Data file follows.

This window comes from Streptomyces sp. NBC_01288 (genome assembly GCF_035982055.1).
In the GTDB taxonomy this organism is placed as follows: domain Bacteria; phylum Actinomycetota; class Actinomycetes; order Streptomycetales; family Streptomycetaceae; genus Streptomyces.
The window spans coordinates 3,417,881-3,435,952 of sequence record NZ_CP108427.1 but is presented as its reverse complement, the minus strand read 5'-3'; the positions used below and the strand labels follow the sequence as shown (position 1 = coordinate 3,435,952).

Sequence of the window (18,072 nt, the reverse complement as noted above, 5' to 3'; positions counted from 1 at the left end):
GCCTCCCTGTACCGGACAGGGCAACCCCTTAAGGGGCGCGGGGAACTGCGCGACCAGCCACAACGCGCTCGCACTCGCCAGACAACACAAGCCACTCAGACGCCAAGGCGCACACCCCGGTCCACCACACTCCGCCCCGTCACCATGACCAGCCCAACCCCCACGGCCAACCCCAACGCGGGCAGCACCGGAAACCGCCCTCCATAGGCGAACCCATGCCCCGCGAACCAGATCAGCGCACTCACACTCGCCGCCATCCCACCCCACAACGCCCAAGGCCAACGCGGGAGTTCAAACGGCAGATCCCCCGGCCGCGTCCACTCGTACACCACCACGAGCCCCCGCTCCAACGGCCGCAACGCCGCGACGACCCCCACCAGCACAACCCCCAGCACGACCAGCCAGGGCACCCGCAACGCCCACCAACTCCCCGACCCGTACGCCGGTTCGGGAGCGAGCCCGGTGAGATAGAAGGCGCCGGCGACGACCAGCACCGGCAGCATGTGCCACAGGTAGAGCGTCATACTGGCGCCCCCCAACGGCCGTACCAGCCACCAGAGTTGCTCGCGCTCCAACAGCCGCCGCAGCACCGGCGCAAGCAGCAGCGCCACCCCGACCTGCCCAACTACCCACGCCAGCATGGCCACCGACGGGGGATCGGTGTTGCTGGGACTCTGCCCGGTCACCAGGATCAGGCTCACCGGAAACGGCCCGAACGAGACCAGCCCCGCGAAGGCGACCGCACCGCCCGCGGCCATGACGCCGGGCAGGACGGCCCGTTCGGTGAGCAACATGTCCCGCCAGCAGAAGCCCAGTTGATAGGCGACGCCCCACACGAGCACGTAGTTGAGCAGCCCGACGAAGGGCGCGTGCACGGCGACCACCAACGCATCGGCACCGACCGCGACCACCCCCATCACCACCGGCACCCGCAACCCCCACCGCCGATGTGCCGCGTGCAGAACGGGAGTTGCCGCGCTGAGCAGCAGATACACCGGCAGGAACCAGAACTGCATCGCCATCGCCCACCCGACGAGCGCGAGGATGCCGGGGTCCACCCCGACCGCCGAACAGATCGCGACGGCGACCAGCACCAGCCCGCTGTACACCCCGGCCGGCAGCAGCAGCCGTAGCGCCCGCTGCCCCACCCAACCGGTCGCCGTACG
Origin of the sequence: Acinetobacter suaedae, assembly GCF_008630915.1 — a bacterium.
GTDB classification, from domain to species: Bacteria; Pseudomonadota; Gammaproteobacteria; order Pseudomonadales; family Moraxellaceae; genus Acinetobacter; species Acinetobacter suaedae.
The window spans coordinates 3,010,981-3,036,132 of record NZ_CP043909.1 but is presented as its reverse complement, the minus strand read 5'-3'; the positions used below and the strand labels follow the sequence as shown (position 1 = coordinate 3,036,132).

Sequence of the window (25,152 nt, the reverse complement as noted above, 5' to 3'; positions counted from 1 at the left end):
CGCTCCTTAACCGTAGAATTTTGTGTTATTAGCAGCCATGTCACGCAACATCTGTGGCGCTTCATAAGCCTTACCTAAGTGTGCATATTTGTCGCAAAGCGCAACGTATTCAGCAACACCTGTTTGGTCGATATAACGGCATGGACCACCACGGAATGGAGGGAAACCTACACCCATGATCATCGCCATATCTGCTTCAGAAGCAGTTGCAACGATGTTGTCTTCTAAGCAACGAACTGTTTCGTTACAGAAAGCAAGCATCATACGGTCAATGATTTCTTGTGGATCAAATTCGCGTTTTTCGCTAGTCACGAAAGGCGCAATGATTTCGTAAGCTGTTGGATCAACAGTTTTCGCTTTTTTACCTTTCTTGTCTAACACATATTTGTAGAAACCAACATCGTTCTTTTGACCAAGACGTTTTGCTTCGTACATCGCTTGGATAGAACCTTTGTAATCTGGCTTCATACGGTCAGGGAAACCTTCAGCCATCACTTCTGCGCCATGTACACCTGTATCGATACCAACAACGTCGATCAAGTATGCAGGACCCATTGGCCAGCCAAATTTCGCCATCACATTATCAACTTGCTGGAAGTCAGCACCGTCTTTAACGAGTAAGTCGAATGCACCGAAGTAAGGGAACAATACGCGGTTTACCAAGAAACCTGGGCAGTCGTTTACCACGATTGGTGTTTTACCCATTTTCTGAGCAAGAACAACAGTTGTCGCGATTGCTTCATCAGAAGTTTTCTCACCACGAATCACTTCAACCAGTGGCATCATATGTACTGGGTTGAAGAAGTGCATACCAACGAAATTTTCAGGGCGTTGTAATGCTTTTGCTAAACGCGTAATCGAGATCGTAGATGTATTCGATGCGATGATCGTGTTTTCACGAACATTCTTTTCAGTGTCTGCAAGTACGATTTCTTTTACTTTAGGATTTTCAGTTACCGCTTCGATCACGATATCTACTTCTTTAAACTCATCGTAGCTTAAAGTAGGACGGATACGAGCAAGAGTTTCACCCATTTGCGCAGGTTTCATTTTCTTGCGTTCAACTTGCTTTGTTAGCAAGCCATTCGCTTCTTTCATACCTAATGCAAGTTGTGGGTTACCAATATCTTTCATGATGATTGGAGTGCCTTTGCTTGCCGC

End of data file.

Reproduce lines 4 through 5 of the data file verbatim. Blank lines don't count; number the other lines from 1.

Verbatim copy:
Sequence of the window (18,072 nt, the reverse complement as noted above, 5' to 3'; positions counted from 1 at the left end):
GCCTCCCTGTACCGGACAGGGCAACCCCTTAAGGGGCGCGGGGAACTGCGCGACCAGCCACAACGCGCTCGCACTCGCCAGACAACACAAGCCACTCAGACGCCAAGGCGCACACCCCGGTCCACCACACTCCGCCCCGTCACCATGACCAGCCCAACCCCCACGGCCAACCCCAACGCGGGCAGCACCGGAAACCGCCCTCCATAGGCGAACCCATGCCCCGCGAACCAGATCAGCGCACTCACACTCGCCGCCATCCCACCCCACAACGCCCAAGGCCAACGCGGGAGTTCAAACGGCAGATCCCCCGGCCGCGTCCACTCGTACACCACCACGAGCCCCCGCTCCAACGGCCGCAACGCCGCGACGACCCCCACCAGCACAACCCCCAGCACGACCAGCCAGGGCACCCGCAACGCCCACCAACTCCCCGACCCGTACGCCGGTTCGGGAGCGAGCCCGGTGAGATAGAAGGCGCCGGCGACGACCAGCACCGGCAGCATGTGCCACAGGTAGAGCGTCATACTGGCGCCCCCCAACGGCCGTACCAGCCACCAGAGTTGCTCGCGCTCCAACAGCCGCCGCAGCACCGGCGCAAGCAGCAGCGCCACCCCGACCTGCCCAACTACCCACGCCAGCATGGCCACCGACGGGGGATCGGTGTTGCTGGGACTCTGCCCGGTCACCAGGATCAGGCTCACCGGAAACGGCCCGAACGAGACCAGCCCCGCGAAGGCGACCGCACCGCCCGCGGCCATGACGCCGGGCAGGACGGCCCGTTCGGTGAGCAACATGTCCCGCCAGCAGAAGCCCAGTTGATAGGCGACGCCCCACACGAGCACGTAGTTGAGCAGCCCGACGAAGGGCGCGTGCACGGCGACCACCAACGCATCGGCACCGACCGCGACCACCCCCATCACCACCGGCACCCGCAACCCCCACCGCCGATGTGCCGCGTGCAGAACGGGAGTTGCCGCGCTGAGCAGCAGATACACCGGCAGGAACCAGAACTGCATCGCCATCGCCCACCCGACGAGCGCGAGGATGCCGGGGTCCACCCCGACCGCCGAACAGATCGCGACGGCGACCAGCACCAGCCCGCTGTACACCCCGGCCGGCAGCAGCAGCCGTAGCGCCCGCTGCCCCACCCAACCGGTCGCCGTACG